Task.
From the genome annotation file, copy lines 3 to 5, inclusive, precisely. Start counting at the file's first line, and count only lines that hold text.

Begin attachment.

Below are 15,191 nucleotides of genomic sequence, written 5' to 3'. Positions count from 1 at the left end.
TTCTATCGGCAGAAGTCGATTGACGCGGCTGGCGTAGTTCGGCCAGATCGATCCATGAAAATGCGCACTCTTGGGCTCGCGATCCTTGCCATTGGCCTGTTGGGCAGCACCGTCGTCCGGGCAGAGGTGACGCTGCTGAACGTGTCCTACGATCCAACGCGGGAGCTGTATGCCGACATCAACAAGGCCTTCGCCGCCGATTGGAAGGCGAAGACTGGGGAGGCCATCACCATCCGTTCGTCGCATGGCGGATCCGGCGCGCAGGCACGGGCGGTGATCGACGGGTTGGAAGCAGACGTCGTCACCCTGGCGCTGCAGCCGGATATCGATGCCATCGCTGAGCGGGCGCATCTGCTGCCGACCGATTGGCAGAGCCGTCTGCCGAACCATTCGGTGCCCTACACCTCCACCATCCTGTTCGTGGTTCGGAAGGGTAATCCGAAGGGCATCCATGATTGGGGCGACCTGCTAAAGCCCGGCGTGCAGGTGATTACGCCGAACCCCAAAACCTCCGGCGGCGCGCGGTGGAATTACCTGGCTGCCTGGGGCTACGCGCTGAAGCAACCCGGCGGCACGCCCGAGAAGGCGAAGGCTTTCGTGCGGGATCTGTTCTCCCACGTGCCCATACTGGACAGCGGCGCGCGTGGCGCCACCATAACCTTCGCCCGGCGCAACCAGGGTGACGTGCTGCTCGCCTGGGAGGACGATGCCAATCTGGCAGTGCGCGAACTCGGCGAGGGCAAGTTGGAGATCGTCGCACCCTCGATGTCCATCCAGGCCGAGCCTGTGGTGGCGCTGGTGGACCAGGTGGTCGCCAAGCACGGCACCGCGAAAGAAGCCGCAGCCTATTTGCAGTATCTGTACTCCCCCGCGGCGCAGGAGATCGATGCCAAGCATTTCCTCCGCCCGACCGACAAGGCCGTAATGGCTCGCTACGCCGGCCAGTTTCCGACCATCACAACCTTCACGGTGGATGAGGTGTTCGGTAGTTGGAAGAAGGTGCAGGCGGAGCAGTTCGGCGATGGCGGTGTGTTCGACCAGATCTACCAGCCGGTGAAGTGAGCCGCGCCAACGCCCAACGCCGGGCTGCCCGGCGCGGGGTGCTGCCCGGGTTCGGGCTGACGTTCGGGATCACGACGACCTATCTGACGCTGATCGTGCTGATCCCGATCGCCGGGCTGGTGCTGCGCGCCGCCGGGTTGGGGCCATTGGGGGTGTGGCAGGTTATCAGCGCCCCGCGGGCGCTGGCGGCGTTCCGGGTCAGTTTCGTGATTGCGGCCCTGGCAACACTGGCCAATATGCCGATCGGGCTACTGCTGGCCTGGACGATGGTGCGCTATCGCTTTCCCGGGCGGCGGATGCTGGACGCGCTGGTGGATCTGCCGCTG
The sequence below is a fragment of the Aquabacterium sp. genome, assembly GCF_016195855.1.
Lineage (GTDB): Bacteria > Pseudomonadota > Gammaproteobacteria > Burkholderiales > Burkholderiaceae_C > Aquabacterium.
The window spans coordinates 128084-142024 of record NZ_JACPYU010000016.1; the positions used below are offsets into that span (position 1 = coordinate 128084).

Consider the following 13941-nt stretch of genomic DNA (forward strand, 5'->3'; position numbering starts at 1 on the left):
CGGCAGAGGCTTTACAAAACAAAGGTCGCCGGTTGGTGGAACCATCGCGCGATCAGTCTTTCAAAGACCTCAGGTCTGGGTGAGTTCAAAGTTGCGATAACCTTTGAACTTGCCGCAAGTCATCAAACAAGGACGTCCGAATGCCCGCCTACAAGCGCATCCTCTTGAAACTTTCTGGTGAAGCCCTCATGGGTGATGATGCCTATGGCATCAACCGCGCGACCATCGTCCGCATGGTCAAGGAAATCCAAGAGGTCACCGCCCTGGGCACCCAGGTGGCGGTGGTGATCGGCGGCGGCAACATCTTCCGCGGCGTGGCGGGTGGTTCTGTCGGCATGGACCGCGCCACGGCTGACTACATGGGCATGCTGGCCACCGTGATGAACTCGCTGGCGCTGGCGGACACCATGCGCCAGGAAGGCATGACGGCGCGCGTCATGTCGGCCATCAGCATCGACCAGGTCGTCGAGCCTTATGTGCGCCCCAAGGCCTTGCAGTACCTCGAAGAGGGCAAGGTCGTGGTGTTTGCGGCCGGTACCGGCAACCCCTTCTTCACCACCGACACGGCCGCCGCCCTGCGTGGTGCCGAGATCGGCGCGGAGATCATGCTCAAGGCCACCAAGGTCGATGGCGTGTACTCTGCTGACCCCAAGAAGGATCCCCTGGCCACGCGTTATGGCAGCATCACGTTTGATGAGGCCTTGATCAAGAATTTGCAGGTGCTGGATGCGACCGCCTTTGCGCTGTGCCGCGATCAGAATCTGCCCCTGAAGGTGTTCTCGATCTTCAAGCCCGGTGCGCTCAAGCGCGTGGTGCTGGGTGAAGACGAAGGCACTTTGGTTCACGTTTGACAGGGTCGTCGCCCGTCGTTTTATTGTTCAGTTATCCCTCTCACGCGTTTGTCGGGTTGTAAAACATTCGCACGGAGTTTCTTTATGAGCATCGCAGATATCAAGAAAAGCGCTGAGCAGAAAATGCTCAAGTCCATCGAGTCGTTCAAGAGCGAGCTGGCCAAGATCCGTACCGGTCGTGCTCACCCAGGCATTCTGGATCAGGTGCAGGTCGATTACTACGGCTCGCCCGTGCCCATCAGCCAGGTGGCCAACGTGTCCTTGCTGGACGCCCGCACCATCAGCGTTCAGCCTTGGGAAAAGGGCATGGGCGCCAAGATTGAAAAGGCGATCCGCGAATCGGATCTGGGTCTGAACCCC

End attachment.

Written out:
The sequence below is a fragment of the Aquabacterium sp. genome, assembly GCF_016195855.1.
Lineage (GTDB): Bacteria > Pseudomonadota > Gammaproteobacteria > Burkholderiales > Burkholderiaceae_C > Aquabacterium.
The window spans coordinates 128084-142024 of record NZ_JACPYU010000016.1; the positions used below are offsets into that span (position 1 = coordinate 128084).